Honorable Company Paperback – 27 Nov 2001
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"When is a military adventure novel every bit as good as a history book, with the added pleasure for the reader of living it vicariously through the eyes, mind, heart and soul of an English cavalry officer in the early 19th century? When it is written by Allan Mallinson."
-- The Wall Street Journal
"A marvelous read, paced like a well-balanced symphony ... full of surprises and excitement."
-- The Times
-- Booklist "A rousing tale of conspiracy [and] double-crossings ... Hervey is an enduring hero."
-- Publishers Weekly Look for Allan Mallinson's A Close Run Thing Available wherever Bantam Books are sold
From the Inside Flap
In a rousing follow-up to the critically acclaimed A Close Run Thing, Captain Matthew Hervey makes the hazardous sea voyage to India for what the Duke of Wellington has called "deuced tricky work."
As Wellington's new aide-de-camp, Matthew's covert mission will embroil him in the jostling of native potentates and England's encroaching East India Company -- both threatened by lawless bands of horsemen bent on plunder and massacre.
When Matthew's journeying leads him to the small key state of Chintal, he thinks himself close to his objective. But at the rajah's sumptuous court, he discovers that war in India is waged as often with money and spies as with the clear-cut tactics of the battlefield -- with battles won through devious conversations and murderous perfidy. And Matthew, torn between his honor and his destiny, is drawn deeper into the court's serpentine coils than he ever dreamed....
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But young cavalry officer Mathew Hervey is a hero to root for; principled, dashing and amazingly resourceful. The military details feel authentic and the Indian setting of Hervey's second adventure steams with heat and intrigue.
Promoted to captain after the Battle of Waterloo ("A Close Run Thing") and named the Duke of Wellington's new aide-de-camp, Hervey is abruptly dispatched to India, a shining opportunity, save for two problems. The first is the ungraceful postponement of his wedding to his childhood sweetheart, Henrietta. The second is the clandestine, rather unsavory quality of his mission.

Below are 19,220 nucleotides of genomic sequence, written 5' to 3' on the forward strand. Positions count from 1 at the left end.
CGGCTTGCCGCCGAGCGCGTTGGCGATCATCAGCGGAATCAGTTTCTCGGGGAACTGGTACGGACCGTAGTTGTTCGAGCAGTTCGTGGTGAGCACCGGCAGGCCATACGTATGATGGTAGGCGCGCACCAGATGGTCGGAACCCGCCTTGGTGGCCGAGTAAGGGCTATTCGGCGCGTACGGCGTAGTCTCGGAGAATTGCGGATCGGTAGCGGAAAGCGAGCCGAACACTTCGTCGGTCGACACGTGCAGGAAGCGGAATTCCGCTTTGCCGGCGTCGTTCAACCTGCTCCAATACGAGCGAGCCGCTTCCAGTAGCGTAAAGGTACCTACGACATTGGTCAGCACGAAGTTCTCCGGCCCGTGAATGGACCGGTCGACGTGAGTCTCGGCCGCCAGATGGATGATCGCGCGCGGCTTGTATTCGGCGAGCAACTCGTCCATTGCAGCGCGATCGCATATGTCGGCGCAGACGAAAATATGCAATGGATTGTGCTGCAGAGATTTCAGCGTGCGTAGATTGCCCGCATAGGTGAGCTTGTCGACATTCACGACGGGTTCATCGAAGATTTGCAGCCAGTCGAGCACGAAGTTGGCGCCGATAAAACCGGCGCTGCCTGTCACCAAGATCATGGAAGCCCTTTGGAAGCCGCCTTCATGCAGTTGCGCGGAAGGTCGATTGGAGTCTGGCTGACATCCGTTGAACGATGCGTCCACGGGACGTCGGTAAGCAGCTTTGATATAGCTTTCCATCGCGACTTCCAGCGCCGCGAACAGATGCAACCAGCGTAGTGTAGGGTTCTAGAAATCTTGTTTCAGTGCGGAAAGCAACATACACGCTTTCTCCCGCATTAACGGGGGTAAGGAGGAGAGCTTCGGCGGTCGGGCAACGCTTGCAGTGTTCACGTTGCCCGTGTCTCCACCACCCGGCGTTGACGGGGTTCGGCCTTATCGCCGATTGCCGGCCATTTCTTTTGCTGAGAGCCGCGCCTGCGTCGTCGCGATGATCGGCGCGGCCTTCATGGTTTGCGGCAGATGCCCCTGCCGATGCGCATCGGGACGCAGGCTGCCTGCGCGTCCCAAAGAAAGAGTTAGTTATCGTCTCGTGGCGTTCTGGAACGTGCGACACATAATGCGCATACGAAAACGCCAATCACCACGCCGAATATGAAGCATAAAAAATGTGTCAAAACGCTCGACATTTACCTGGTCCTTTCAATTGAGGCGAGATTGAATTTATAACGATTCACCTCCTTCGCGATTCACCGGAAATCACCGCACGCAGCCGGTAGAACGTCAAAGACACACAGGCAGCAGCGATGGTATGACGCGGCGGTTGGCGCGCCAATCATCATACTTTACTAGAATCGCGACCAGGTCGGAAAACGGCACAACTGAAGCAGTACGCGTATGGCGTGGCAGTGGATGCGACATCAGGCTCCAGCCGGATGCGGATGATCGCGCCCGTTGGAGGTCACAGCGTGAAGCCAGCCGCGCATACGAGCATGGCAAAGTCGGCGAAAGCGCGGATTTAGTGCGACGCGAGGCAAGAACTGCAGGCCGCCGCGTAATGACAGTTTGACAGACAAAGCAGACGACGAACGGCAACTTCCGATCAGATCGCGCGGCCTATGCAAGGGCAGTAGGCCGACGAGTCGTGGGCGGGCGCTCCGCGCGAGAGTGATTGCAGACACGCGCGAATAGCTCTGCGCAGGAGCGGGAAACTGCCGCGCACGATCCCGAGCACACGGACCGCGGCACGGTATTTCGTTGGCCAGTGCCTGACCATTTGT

Subterfuge is foreign to the forthright soldier and the substance of his mission - squaring the Duke's political aspirations by disposing of some questionable Indian estates in the small independent (fictional) state of Chintal - makes him uncomfortable. Still, an order is an order and not to be questioned.
In addition, Hervey's cover is thin and he tends to babble a little when he informs people he is in India researching the use of the lance as a weapon of war. Did he but know it, Hervey is soon over his head among the machinations of the British East India Company and the maneuvering of Indian princes. Actually, considering the opportunities for blunders and treachery Hervey creates by his innocence and staunch British principles, Mallinson is rather easy on him. His curiosity, affability and lack of pretensions win him sympathetic friends and his bravery and ingenuity wins their respect.
Mallinson is at his best describing Hervey in action: chasing down a huge boar from a good horse, fighting bandits and mutineers, turning battles against stupendous odds. Having won the goodwill of the rajah of Chintal by saving his elephant from quicksand, Hervey is invited to Court - the very place he needs to be to expunge all records of the Duke's estates.